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No Lights No Lycra

  • Things to do, Classes and workshops
  • Around Sydney, Sydney
People dancing in the dark
Photograph: Supplied

Time Out says

Work up a sweat in this weekly dance party in the dark

No Lights, No Lycra is an afterwork activity unlike any other. Beloved by its loyal followers for decades, this pitch black anonymous dance class is all about two things: total and unfettered freedom and the chance to seriously, seriously dance. 

With locations all over the world, No Lights No Lycra has been bringing sweet tunes, sweat and a total lack of inhibition to people who are keen to boogie like nobody’s watching them for years. And for interested Sydneysiders, opportunities to let loose in the pitch dark are plentiful. 

How does it work? You arrive (solo, or with whoever you want to bring as your anonymous dancing companion), enter a community hall, and dance for a good hour and a half to absolute bangers. The catch? It’s so dark you can’t see your feet. 

The joy of this dance class is that it cuts out all the surface bullshit of judgement and fear and leaves space just for you, your joy and time for you to move your body in a way that thrills you, and you alone. In Sydney, there are weekly classes going down in Bondi, Newtown, Parramatta and Sutherland – plus a whole lot more. You can find out all the details of your closest local event by just typing in your location into their online interactive map

Tickets generally seem to cost around the $10 to $15 mark for an hour or so, which feels pretty worth it to us, and you can book online through your location (which can be found using the aforementioned map).

Forget Saturday nights and 79 tequila shots. No Lights No Lycra is where it’s bloody at.

Read on for our 2020 review of a Bondi class by Emma Joyce:


There are no nightclubs at Bondi Beach, but on Thursday night at around 9pm you’d be forgiven for thinking there was a secret, sweaty rave taking place in the Bondi Scout Hall. It’s a weekly ritual for locals who want to work up a sweat after work and shake off that feeling of always being on show (an ailment particular to those who live in a suburb of such beautiful people).

This is No Lights No Lycra – the weekly, one-hour dance class that takes place in the dark. And we mean dark! It’s pitch black in the room. Our arms are stretched out in front of us so we don’t collide with another dancer, and splintered light shows chairs stacked around the speakers to make sure we don’t cause any serious damage to the sound system.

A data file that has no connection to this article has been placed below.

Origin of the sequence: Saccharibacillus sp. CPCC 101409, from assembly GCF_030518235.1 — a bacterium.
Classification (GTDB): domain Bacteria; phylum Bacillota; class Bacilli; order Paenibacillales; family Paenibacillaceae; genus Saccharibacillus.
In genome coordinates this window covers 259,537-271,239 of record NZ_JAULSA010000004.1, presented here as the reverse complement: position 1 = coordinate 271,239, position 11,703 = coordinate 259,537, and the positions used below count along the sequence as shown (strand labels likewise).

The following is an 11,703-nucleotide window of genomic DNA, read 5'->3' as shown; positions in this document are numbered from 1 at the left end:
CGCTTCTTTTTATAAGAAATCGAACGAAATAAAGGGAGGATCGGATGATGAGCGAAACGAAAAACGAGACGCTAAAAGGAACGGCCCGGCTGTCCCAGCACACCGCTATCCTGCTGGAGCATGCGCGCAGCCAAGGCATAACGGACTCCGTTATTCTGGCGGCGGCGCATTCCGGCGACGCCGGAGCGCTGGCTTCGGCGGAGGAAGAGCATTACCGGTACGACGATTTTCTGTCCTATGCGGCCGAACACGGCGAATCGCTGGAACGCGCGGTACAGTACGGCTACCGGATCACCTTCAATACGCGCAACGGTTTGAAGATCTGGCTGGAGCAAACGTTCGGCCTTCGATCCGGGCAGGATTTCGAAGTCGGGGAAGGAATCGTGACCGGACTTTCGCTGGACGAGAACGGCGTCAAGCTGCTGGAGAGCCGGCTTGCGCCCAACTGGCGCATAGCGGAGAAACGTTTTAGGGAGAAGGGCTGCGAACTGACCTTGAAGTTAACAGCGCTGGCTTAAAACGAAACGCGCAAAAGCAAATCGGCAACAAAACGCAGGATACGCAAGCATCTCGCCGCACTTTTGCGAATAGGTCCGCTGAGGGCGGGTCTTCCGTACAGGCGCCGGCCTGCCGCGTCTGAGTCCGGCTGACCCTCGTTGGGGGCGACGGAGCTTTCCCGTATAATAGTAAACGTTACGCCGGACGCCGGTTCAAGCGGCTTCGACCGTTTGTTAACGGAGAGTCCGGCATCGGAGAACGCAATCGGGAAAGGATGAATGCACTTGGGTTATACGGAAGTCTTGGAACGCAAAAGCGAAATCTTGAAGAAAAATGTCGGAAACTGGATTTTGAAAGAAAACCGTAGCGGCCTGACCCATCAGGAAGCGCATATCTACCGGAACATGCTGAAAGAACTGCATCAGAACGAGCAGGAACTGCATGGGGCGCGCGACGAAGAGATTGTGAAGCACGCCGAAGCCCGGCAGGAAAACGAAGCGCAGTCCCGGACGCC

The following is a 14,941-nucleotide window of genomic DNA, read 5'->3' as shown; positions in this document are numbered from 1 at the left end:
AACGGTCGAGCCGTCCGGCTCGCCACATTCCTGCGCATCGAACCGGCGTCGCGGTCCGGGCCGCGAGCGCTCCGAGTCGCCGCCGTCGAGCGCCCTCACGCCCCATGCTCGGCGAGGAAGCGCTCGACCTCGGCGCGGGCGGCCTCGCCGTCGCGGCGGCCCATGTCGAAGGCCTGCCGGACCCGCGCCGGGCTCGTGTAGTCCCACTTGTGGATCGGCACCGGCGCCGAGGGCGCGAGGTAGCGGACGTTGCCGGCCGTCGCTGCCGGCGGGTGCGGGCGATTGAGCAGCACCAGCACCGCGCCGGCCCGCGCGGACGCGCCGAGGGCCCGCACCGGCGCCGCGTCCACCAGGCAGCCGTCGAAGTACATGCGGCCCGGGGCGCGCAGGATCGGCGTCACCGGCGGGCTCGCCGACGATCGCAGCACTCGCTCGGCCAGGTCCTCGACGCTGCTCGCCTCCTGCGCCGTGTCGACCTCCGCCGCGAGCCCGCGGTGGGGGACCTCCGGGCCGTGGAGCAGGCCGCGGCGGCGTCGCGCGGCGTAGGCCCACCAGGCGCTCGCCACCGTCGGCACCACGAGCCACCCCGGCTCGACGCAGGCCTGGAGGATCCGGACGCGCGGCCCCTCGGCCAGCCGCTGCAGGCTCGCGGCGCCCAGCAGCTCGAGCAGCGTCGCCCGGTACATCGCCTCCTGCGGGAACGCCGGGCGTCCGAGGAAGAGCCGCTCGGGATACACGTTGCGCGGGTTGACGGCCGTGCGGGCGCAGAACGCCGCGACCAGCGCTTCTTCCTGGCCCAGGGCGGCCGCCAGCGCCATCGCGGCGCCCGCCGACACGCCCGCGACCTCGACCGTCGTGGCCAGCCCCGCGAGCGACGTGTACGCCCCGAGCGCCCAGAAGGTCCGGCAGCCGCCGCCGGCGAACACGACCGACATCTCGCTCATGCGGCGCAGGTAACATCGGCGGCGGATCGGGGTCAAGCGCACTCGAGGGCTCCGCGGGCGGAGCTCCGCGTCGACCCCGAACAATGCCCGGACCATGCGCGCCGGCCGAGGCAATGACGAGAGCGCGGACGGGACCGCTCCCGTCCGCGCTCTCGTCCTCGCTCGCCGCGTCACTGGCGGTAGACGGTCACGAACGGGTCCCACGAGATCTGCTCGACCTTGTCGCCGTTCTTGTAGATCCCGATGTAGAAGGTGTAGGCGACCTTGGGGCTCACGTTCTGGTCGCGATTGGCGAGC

We checked out NLNL in Bondi last year, before the party moved out of the Seagull Room at the Bondi Pavilion while the venue undergoes renovations. You can also get your pitch-black boogie fix in a church hall on a Newtown backstreet on Thursday nights. 

“It is dark enough that people lose their inhibitions,” says Ash Maher, 27, one of the founders of NLNL Sydney. “We tape the blinds to the wall, especially in summer. And we’re going to start bringing black tape because even people’s FitBits give off light.”

Maher and her friend Jodie Fisher, 26, started running NLNL classes in Newtown four years ago, and their Bondi nights around two-and-a-half years ago. “They’re both the same concept, but the nights have their own characters,” says Maher. “People love to pump out the big tunes here, and in Newtown they love the ’80s songs.”

Ash and Jodie put in hours each week working on the playlists for their nights. They make sure it’s a new playlist for both locations, so that you can experience something new if you want to dance twice a week, and they make sure they don’t play the same song twice in any three month period. “We like to think anyone can walk into that room and hear at least one song they connect with, we try to get ’80s, ’90s, a girly tune, big high energy tunes...”

On the night we visited they played a bit of Kylie, Destiny’s Child, the Presets, DJ Sammy and Kanye. We could make out a trio of girls dancing in a circle, a couple salsa dancing in the middle and a group testing out some contemporary dance styles. We guess there are 100 people in the room, all sopping wet with sweat (it’s 40 degrees and the fans are broken) but all you can hear is cheering and clapping.

“The darkness allows people to lose themselves, but having the music loud enough that people can truly get lost in it is what it’s all about. It also means people can’t chat. We’ve had moments when, out of nowhere, it erupts and people make primal noises. When it’s dark, you’re anyone in there!”

Want more fun and sober things to do in Sydney? Read our list. 

Maya Skidmore
Written by
Maya Skidmore


Around Sydney
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